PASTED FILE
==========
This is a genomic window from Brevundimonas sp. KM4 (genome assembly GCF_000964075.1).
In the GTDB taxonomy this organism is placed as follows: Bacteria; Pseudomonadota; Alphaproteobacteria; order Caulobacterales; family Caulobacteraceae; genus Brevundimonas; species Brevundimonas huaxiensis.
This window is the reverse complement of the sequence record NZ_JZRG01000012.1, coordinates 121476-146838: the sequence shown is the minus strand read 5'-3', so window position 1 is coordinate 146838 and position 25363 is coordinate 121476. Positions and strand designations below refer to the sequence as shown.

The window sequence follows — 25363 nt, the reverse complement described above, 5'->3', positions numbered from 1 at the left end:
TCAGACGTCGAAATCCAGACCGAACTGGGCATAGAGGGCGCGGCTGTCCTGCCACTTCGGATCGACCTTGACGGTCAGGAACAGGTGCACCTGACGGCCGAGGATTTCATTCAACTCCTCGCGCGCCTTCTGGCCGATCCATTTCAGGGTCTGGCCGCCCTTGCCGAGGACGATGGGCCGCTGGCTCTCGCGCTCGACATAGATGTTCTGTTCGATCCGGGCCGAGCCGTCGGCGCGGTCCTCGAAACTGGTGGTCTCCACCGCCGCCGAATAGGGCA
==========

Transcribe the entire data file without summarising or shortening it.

This is a genomic window from Brevundimonas sp. KM4 (genome assembly GCF_000964075.1).
In the GTDB taxonomy this organism is placed as follows: Bacteria; Pseudomonadota; Alphaproteobacteria; order Caulobacterales; family Caulobacteraceae; genus Brevundimonas; species Brevundimonas huaxiensis.
This window is the reverse complement of the sequence record NZ_JZRG01000012.1, coordinates 121476-146838: the sequence shown is the minus strand read 5'-3', so window position 1 is coordinate 146838 and position 25363 is coordinate 121476. Positions and strand designations below refer to the sequence as shown.

The window sequence follows — 25363 nt, the reverse complement described above, 5'->3', positions numbered from 1 at the left end:
TCAGACGTCGAAATCCAGACCGAACTGGGCATAGAGGGCGCGGCTGTCCTGCCACTTCGGATCGACCTTGACGGTCAGGAACAGGTGCACCTGACGGCCGAGGATTTCATTCAACTCCTCGCGCGCCTTCTGGCCGATCCATTTCAGGGTCTGGCCGCCCTTGCCGAGGACGATGGGCCGCTGGCTCTCGCGCTCGACATAGATGTTCTGTTCGATCCGGGCCGAGCCGTCGGCGCGGTCCTCGAAACTGGTGGTCTCCACCGCCGCCGAATAGGGCA